Friday, July 07, 2006
Still Waiting for that New Carrier
July 7, 2006-It is hot outside, and I am still waiting for that carrier to magically appear. Word has it that the Holland Tunnel is no longer safe. Well I knew that the Holland was NEVER safe--as I have discussed with my mommy many, many times, it gives me the creeps: long, dark, full of car exhaust, often you are stuck down there. Add the possibility of explosions, and death by a gigantic fireball followed by drowning in a huge tsunami of dirty, Hudson River water, and I'll be jumping outta that car so fast, you'll see hair flying.
Which reminds me--fireworks. The only good thing about going deaf, which I am, is that you don't hear most of the fireworks anymore, and it makes July 4 a whole lot more palatable. I used to stay at home, under the bed, trembling all day and night on July 4--the greatest day in our country's history my butt. Now I can proudly exit with my mom, and whomever she happens to have along, and enjoy the festivities.
"Enjoy" may be a bit of a stretch to describe it, since I can only say mayhem is mayhem, eh hem. Who wants to be parading around with a bunch of screaming kids in the dark? It's all the more chance to have my delicate paws stepped on.
But, sigh, I did get to walk three miles on July 4, not ride mind you, because I still am waiting for that anonymous donor to come along and give me, or make me from scratch, a nice doggie carrier.
Another weekend is approaching, and I know it's a cycling weekend to be sure. It befuddles me why we can't ride all over the place in this country. It used to be that you could walk anywhere, as long as you carried a machete to clear the underbush.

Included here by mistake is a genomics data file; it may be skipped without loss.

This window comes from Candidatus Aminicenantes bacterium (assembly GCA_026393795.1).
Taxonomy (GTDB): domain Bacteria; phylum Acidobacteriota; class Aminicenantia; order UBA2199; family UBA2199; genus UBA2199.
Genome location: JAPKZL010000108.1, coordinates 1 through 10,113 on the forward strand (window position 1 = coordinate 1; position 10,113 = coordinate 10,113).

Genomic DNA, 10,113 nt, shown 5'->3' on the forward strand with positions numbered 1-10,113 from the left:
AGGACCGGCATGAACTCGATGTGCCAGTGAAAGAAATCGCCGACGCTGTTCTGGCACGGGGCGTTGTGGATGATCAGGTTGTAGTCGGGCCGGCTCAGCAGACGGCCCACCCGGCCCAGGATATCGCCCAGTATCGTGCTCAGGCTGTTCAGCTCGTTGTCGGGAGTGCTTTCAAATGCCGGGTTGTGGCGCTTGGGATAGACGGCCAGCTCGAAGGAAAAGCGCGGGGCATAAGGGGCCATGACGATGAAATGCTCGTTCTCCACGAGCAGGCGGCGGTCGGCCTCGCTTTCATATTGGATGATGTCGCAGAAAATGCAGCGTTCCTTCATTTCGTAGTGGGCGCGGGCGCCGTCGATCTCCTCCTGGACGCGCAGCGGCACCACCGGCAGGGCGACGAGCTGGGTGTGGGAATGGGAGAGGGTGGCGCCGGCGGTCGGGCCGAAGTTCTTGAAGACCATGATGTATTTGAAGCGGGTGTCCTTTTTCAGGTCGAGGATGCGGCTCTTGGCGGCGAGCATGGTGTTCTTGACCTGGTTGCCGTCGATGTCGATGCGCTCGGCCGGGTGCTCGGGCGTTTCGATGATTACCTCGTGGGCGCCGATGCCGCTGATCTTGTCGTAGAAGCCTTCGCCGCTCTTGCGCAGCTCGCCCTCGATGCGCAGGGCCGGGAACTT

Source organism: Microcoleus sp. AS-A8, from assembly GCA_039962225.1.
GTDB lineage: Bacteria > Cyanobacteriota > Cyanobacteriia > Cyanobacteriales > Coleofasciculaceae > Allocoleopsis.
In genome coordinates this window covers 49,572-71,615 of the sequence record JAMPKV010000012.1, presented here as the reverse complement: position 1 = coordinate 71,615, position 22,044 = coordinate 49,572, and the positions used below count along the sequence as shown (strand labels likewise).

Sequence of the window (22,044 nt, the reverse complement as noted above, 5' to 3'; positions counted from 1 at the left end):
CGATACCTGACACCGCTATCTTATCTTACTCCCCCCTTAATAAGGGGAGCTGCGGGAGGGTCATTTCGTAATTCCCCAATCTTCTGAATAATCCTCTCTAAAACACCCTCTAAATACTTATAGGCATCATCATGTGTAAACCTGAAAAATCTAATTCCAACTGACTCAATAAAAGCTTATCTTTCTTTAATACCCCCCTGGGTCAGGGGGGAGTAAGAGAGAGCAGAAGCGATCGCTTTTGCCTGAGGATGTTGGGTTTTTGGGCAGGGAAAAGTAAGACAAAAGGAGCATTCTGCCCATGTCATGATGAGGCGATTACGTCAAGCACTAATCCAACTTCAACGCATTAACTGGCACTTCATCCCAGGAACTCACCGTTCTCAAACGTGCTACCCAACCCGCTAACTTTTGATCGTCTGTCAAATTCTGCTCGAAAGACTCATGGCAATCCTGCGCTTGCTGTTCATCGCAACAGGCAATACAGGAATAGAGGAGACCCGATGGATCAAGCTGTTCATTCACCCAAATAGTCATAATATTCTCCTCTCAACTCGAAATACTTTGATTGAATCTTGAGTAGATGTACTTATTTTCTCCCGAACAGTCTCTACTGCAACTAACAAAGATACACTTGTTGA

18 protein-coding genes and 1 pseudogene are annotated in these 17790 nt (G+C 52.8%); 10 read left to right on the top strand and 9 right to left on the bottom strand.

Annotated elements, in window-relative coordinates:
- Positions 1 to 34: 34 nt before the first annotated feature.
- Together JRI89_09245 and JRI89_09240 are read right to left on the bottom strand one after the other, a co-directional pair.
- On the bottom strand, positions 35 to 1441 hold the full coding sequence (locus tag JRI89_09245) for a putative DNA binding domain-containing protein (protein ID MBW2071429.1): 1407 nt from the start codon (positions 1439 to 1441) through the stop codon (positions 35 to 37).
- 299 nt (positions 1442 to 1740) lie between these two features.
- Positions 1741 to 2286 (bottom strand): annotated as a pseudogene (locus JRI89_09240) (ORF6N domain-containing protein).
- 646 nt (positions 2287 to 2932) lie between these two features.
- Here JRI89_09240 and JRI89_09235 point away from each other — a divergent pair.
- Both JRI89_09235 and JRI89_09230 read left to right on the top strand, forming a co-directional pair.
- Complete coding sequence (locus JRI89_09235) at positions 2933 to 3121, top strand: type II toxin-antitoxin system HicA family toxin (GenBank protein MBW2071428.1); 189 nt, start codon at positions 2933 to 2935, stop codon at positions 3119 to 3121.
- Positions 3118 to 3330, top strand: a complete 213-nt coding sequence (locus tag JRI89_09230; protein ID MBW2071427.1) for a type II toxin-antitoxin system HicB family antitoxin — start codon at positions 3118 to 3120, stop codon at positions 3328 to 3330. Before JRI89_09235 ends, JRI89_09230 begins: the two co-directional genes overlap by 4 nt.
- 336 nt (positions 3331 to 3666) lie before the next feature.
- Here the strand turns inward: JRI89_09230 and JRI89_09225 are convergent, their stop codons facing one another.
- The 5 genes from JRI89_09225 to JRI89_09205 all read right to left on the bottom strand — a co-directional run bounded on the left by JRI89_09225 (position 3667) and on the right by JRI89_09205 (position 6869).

But now? If there is a road there, it is unlikely you can walk there unless you are in a car. No people on foot, no bikes, no animals, no nada, as my fellow perros say in Mexico.
It's completely unnatural if you ask me.
Think about it. You can't go to the following places if you walk or ride your bike: (1) every single interstate highway in the United States; (2) most big bridges and tunnels in the U.S.; (3) most highways and parkways in the U.S.; (4) many streets in the U.S. because it's not safe; (5) you add the category here, because I am sure I am missing a few.
Aside from the fact that I have to wear a leash wherever I go, this kind of feels like prison. Not to mention that the real reason I have to wear a leash all the time is so I don't get run over.
In essence, America is doggist.
There are no rights for dogs here, and we don't have equal access.
And if you think I am happy about that, think again. As soon as I learn how to speak English (writing it is not enough), I'll be starting my own dog rights organization.